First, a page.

A Fashionable Ode to Naples’ Revs Institute

In the 1930s, Barron G. Collier’s completed Tamiami Trail linked Southwest Florida to the east coast—today, his grandson's museum pays tribute to the car culture in America.

BY July 1, 2023
1937 Delahaye Type 135MS Special Roadster
As motorists made their way down Tamiami Trail to the palm-lined streets of Naples, so did the refined fashion of the 1930s. Today, we channel the hyper femme aesthetic with tucked button-up blouses and textured mini dresses. Model Alena poses in the Revs Institute’s storied 1937 Delahaye Type 135MS Special Roadster, known as one of the most glamorous rides in the ‘30s. The Theory top and Zimmermann dress are both from Saks Fifth Avenue; jewelry from Yamron Jewelers. (Photo by Omar Cruz)

The 1930s were a pivotal moment for cars in America and for us in Collier County, as Barron G. Collier’s completed Tamiami Trail linked Southwest Florida to the east coast—allowing automobiles to flow freely into the region for the first time. “His efforts to develop an area that he fell in love with were incredible,” says Scott George, the curator of collections at Revs Institute, founded by Barron’s grandson, Miles C. Collier. “The connection from Tampa to Miami—and to connect that route to this area and what it meant is unbelievable.” Also around this time, Thomas Edison cut the ribbon for the Edison Bridge over the Caloosahatchee River, drawing more folks from Fort Myers to Naples. Marco Island swapped its ferry for a bridge to easily welcome motorists. Fifth Avenue South was shaping up to be a destination for the thousands of visitors that flocked to the fledgling town each winter, and Naples opened its first 9-hole golf course near Naples Pier.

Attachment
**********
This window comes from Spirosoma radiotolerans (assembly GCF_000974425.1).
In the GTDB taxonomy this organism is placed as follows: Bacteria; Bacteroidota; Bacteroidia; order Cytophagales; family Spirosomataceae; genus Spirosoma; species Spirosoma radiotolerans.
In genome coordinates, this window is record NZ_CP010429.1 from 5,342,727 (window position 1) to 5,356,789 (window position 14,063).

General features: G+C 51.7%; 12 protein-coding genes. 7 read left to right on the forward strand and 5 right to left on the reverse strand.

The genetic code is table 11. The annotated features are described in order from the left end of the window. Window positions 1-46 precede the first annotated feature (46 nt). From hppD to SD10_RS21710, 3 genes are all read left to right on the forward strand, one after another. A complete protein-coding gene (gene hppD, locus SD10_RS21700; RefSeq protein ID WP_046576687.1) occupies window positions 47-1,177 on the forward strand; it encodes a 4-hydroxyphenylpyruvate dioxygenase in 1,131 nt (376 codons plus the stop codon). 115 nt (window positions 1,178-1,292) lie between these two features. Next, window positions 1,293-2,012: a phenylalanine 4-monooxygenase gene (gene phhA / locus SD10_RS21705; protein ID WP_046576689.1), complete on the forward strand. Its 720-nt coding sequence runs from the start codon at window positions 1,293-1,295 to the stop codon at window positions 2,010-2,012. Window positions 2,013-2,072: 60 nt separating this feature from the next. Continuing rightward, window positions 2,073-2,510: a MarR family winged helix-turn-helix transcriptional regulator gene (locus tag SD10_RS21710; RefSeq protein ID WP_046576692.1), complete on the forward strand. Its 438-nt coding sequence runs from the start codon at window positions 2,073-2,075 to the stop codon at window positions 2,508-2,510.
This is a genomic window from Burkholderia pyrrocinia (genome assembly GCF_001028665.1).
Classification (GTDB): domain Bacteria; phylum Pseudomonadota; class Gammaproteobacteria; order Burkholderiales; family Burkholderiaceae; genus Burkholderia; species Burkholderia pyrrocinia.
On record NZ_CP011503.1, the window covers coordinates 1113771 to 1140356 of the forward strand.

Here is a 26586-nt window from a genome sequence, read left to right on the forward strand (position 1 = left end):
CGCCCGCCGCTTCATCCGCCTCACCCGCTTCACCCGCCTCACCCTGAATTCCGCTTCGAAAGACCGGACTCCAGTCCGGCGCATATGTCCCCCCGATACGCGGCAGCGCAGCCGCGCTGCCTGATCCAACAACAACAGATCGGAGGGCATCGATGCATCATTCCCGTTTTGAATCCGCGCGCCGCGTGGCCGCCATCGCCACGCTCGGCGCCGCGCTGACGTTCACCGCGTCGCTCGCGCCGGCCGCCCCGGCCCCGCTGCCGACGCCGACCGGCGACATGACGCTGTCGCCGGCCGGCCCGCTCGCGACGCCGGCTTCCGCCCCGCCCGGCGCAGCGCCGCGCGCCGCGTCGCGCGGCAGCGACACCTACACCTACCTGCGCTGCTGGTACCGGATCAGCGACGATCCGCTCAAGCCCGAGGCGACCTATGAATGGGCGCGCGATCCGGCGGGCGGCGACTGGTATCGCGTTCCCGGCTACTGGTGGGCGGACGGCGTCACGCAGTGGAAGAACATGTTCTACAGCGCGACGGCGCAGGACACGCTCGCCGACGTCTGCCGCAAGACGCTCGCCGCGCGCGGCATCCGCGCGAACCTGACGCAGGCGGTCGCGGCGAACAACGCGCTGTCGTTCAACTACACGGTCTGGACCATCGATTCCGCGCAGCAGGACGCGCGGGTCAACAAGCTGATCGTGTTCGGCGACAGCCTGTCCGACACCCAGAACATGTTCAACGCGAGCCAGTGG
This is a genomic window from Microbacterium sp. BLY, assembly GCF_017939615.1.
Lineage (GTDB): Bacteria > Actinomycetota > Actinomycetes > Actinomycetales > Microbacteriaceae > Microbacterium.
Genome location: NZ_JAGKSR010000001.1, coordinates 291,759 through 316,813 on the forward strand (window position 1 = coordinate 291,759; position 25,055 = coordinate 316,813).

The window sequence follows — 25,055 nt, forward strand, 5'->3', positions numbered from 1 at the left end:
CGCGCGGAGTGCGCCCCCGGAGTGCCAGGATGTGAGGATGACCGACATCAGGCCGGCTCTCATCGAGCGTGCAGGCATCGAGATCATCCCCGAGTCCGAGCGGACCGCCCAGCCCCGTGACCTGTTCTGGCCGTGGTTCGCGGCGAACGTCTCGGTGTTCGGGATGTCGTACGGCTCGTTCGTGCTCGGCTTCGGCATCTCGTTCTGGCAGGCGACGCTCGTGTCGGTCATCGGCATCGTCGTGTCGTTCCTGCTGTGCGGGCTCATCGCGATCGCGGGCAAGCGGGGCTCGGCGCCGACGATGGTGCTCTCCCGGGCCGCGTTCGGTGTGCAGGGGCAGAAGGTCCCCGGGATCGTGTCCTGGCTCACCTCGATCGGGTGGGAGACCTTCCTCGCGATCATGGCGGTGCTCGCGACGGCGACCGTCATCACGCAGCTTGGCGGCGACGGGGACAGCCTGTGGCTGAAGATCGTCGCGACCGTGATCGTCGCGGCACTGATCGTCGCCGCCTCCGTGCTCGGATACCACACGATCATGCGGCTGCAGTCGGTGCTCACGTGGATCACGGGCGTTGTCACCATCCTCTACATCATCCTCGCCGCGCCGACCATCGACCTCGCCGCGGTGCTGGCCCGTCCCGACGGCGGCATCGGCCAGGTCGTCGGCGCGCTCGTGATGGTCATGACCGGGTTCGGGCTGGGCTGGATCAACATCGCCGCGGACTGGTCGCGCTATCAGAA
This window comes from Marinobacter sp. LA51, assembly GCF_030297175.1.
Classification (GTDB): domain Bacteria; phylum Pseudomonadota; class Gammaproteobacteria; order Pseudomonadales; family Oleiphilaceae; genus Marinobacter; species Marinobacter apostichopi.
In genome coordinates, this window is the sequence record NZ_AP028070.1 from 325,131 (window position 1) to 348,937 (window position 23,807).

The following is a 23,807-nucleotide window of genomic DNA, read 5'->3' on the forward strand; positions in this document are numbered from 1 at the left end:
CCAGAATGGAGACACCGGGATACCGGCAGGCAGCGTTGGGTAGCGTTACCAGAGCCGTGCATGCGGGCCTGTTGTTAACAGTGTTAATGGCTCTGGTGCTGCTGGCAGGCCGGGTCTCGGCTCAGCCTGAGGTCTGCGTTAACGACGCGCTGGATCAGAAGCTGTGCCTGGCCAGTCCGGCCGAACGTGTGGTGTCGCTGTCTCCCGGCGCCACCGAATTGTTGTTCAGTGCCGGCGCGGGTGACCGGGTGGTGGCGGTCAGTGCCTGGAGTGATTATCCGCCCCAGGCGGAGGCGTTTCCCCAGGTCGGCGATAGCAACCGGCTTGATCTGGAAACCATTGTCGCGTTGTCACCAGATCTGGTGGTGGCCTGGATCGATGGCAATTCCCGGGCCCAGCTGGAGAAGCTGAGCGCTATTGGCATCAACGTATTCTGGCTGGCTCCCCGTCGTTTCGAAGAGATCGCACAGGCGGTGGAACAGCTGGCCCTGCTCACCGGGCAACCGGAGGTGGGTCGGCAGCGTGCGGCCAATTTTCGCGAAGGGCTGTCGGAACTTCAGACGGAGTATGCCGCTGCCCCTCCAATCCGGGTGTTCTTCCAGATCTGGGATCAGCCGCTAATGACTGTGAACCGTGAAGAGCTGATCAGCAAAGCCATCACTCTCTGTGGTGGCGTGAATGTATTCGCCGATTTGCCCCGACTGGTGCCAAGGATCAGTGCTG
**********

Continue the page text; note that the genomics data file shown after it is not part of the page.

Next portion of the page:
The next generation of Colliers, Barron’s sons, recognized a national trend that fit perfectly in Naples: the European automobile and sportscar racing craze. Barron Jr., Samuel and Cowles “Miles” Collier were instrumental in bringing racing to the U.S. with the formation of the Automobile Racing Club of America in 1933 and the Sports Cars Club of America (SCCA) in 1944.

Fast-forward to the early 2000s. Miles C. Collier opened the doors to the Revs Institute in Naples. With 115 cars in the collection spanning from 1896 to 1995, Revs celebrates 100 years of automotive excellence. As we celebrate Collier County’s centennial, it’s a fitting time to recognize this car-centric family’s connection. The three-story museum houses, restores and preserves cars (including keeping them all running), and allows visitors to experience the moments our cultural relationship with automobiles shifted. From its curated collection of some of the most historically significant cars made to an ever-expanding library with more than 1.5 million images, prints, manuals, books and periodicals (much of which is digitally archived and available online), Revs is a must-see for history and auto-lovers. “Even though it doesn’t get the attention it deserves, the library is a key component to the museum,” Scott says. “We have researchers coming in from around the world.”